A week before the Egyptian revolution began last month, Asmaa Mahfouz, an Egyptian activist, released a vlog that quickly went viral and is widely credited with sparking the protests that eventually ended the thirty-year reign of dictator Hosni Mubarak. In the vlog, Mahfouz challenged any men who did not think women should be protesting to show up to the protests themselves to prove their worth as men. In the end, it is estimated that approximately ¼ of the protesters in Tahir Square were women, despite the incredible gender discrimination Egyptian women face.
As the Egyptian military took up its position as a placeholder government and began talks for a committee to write a new constitution, there was great hope that women would at last be included in the discussion of Egypt’s present and future, but those hopes were greatly injured when it was revealed that the constitutional reform committee would be composed entirely of men. There was an immediate outcry from the United States and Egyptian women’s rights activists, and a growing fear that women are about to be marginalized yet again.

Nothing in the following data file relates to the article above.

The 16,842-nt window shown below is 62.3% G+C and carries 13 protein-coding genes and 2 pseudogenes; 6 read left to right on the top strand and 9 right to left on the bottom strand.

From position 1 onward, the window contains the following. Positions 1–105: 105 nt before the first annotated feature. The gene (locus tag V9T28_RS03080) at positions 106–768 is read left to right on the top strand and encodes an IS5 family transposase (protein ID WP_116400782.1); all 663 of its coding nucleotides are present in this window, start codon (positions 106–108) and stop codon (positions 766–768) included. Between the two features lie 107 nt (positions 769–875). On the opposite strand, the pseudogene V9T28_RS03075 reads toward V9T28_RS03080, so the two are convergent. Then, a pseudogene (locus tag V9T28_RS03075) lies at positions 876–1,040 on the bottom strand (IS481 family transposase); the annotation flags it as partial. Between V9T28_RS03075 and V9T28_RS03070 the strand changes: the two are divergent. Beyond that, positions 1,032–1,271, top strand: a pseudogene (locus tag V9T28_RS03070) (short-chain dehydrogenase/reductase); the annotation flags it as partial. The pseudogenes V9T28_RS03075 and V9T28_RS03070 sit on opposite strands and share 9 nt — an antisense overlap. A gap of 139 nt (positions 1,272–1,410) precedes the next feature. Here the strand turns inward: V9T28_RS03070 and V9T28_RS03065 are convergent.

Obviously, this is unacceptable. A non-representative committee does little to build confidence in a new, fairer and more transparent government. This, coupled with disturbing news that the committee is only amending the existing constitution instead of writing an entirely new one, raises doubts as to the political will for reform found in the interim government and the Egyptian political elite.
One- fourth of the protesters who brought down the dictatorial government in Egypt were women, and they deserve to have their voice heard. Egypt was ranked 125th out of 134 by the World Economic Forum’s Global Gender Gap Report of 2010, below Iran and Syria, and in the same company as Saudi Arabia and Yemen. The constitutional reforms taking place right now are an incredible opportunity for Egypt to join the international community in eliminating gender inequality and discrimination against women.
Navi Pillay, the United Nations High Commissioner for Human Rights (UNHCHR), said in a statement recently that “in these moments of historic transition in Egypt and Tunisia, it is important to ensure that women’s rights are not set aside as something to be dealt with after the crucial reforms are won.” Women’s rights are not an optional issue. The rights of more than half the earth’s population are not an optional issue. Women’s rights are something that need to be constantly integrated into any and all potential reforms at any level, and should not be seen as something we can think about later once all of the ‘real’ reform is done. Egypt has a historic opportunity today to begin remedying a problem that has plagued it for most of its history. Stand in solidarity with the women of Egypt as they fight for their rights and march for equality.